Vienna, August 8 – Bishop Diomid represents a growing threat not only to the Moscow Patriarchate but to the Russian state as a whole because his statements and actions tap into and draw upon the hopelessness and anger many rural Russians feel about their fate, according to a specialist on religious affairs in Volgograd.
In the new issue of “NG-Religii,” Andrei Serenko argues that Diomid has become the symbol of “the Orthodox-fundamentalist form of social protest” characteristic of traditional Russian society, a kind of action that is completely different from and typically not understood by opposition movements in the cities (religion.ng.ru/events/2008-08-06/100_diomid.html).
“Unlike the ‘educated opposition’ of the major cities” which defines itself in secular and immediately political terms, Serenko says, “‘the accursed lumpen proletariat’ from the rural depths of Russia seeks comfort in a flight from the evils of the world into a uniquely understood and apocalyptic ‘Orthodoxy of the Despairing.”
This kind of Orthodoxy is very different from that on offer by the Moscow Patriarchate which “professes social optimism and the principle of cooperation with any secular power” because “the Orthodoxy of the Despairing” “expresses the interests of those who already have no future.”
That in turn leads many in the cities to dismiss their feelings, but that is a mistake. Because today “according to the assessment of Bishop Diomid himself, there are approximately 20 million such people:” residents of ethnic Russian regions that progress has passed by and villagers who are watching the world around them die.
Such people “are no longer interested in the protest rhetoric of the communists or of Zhirinovsky,” the “NG-Religii” commentator says. “Their protest is directed already not against the policy of the powers that be but against this world, which ‘lies in evil’ and in which” the state, politics and parties are all “hated by them” because “they do not have a future.”
The Orthodox of the Despairing thus represent not a movement within politics but a direct threat to the political system as such, a difference that means they are not only typically misunderstood but secular analysts but also represent a kind of unexploded mine that could threaten if not in fact reorder Russian social and political arrangements.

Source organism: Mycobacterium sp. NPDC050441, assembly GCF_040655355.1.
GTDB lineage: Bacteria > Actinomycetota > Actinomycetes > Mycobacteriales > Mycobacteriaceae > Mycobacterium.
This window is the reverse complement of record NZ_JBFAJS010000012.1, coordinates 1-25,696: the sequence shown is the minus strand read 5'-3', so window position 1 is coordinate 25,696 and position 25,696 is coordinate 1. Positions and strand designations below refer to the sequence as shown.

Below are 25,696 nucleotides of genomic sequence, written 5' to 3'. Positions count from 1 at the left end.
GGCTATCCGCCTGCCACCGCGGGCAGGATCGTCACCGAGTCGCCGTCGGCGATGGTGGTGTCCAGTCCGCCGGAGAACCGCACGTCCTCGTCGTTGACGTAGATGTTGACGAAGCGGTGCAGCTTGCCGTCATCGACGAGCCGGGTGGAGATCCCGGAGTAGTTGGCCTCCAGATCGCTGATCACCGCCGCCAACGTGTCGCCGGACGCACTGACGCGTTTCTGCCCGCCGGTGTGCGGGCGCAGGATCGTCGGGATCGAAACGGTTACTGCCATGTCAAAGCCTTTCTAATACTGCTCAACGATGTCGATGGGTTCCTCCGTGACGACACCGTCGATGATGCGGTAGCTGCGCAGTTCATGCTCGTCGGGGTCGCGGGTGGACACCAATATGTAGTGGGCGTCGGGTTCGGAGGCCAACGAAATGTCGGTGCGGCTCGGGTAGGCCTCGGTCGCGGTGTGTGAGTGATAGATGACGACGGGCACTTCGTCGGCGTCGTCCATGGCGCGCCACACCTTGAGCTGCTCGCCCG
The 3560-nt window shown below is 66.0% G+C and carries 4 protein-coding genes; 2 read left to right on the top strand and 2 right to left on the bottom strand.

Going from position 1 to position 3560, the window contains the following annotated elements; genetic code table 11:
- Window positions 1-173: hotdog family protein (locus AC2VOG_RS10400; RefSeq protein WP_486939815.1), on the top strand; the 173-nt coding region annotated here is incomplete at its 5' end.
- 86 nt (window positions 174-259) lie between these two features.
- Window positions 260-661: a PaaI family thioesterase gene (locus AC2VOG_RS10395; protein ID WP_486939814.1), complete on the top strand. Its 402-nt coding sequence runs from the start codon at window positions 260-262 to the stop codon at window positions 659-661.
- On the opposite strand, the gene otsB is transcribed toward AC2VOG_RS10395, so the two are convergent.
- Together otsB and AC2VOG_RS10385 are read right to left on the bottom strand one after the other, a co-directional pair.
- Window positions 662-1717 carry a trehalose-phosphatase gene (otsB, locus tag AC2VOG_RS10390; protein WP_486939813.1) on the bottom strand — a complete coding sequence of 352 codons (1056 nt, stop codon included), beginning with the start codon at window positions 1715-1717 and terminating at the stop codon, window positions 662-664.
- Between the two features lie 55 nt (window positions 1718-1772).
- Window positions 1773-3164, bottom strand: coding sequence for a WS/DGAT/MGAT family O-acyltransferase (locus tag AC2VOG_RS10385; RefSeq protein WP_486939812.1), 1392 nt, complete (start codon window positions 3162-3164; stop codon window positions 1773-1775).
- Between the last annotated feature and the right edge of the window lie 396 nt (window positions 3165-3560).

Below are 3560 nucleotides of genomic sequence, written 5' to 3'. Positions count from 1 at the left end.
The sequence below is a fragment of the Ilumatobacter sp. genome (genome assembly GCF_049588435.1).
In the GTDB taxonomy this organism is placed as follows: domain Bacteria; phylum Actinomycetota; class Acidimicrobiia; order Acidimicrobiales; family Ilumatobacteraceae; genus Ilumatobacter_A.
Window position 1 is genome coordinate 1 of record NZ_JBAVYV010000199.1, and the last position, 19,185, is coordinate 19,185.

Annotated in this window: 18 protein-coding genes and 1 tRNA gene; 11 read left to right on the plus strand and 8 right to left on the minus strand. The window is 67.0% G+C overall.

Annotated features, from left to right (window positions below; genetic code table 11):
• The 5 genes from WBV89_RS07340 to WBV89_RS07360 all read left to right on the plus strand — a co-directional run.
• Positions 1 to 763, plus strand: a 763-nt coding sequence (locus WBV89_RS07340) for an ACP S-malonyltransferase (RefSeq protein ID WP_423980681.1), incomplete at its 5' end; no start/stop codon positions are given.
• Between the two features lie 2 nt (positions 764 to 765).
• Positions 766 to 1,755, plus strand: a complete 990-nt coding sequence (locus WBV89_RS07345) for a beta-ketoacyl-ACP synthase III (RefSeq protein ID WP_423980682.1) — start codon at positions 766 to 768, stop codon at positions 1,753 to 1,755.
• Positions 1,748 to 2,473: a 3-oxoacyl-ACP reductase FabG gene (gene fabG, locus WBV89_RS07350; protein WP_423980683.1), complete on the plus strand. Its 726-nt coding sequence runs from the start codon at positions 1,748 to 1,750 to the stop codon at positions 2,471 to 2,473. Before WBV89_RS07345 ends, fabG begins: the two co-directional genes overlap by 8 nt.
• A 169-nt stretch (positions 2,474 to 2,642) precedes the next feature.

In the 1990s, some of the urban parties tried to tap into this anger in order to gain electoral support. Sometimes they succeeded but more often the urban groups found that they did not have a common language with the rural people and turned away from them, a shift made all the easier by the changes in Russian politics under Vladimir Putin.
And until very recently, the “apocalyptic aspirations of the Orthodox marginals did not threaten the peace of the Russian authorities,” largely because the Orthodox of the Despairing lacked a unifying ideology and a unifying leader. But now such an individual has potentially emerged in the person of Diomid.
Whether Diomid can in fact assume that role or whether he can be contained and then dismissed as only another “pawn” in higher church politics is likely to be determined over the next few weeks. This week, he returned to the capital of his disputed see, and on September 2, the Patriarchate will take up his case.
A commentary posted on the Polit.ru portal yesterday provides yet another insight into Diomid and his role. In it, Matvey Popov points out that what the Chukotka bishop has been doing over the last few months could have been predicted seven years ago had anyone in Moscow or elsewhere been paying attention (www.polit.ru/event/2008/08/07/diomid.html).
In 2001, shortly after being named bishop of Anadyr and Chukotka, Diomid published a book entitled “Metropolitan Arsenii (Matseyevich). An Historical-Religious Essay” in which he described the life of an 18th century Orthodox bishop who attempted to defend church property against Catherine the Great and died in prison as a result.
Arsenii, who was canonized only in 2000, is interesting enough as an historical figure, Popov says, but Diomid’s Arsenii is even more interesting because the bishop treats him as a totally committed “defender of ancient traditions, a battler on behalf of the Russian people, and an enraged opponent of other religions.”
Diomid clearly views Arsenii as a model, Popov argues, pointing out that the bishop invoked Arsenii six months ago to justify his own actions. That almost certainly means that Diomid will not back down, that the Patriarchate cannot, and that there will be a deep and possibly incurable split within the church and within Russian society more generally.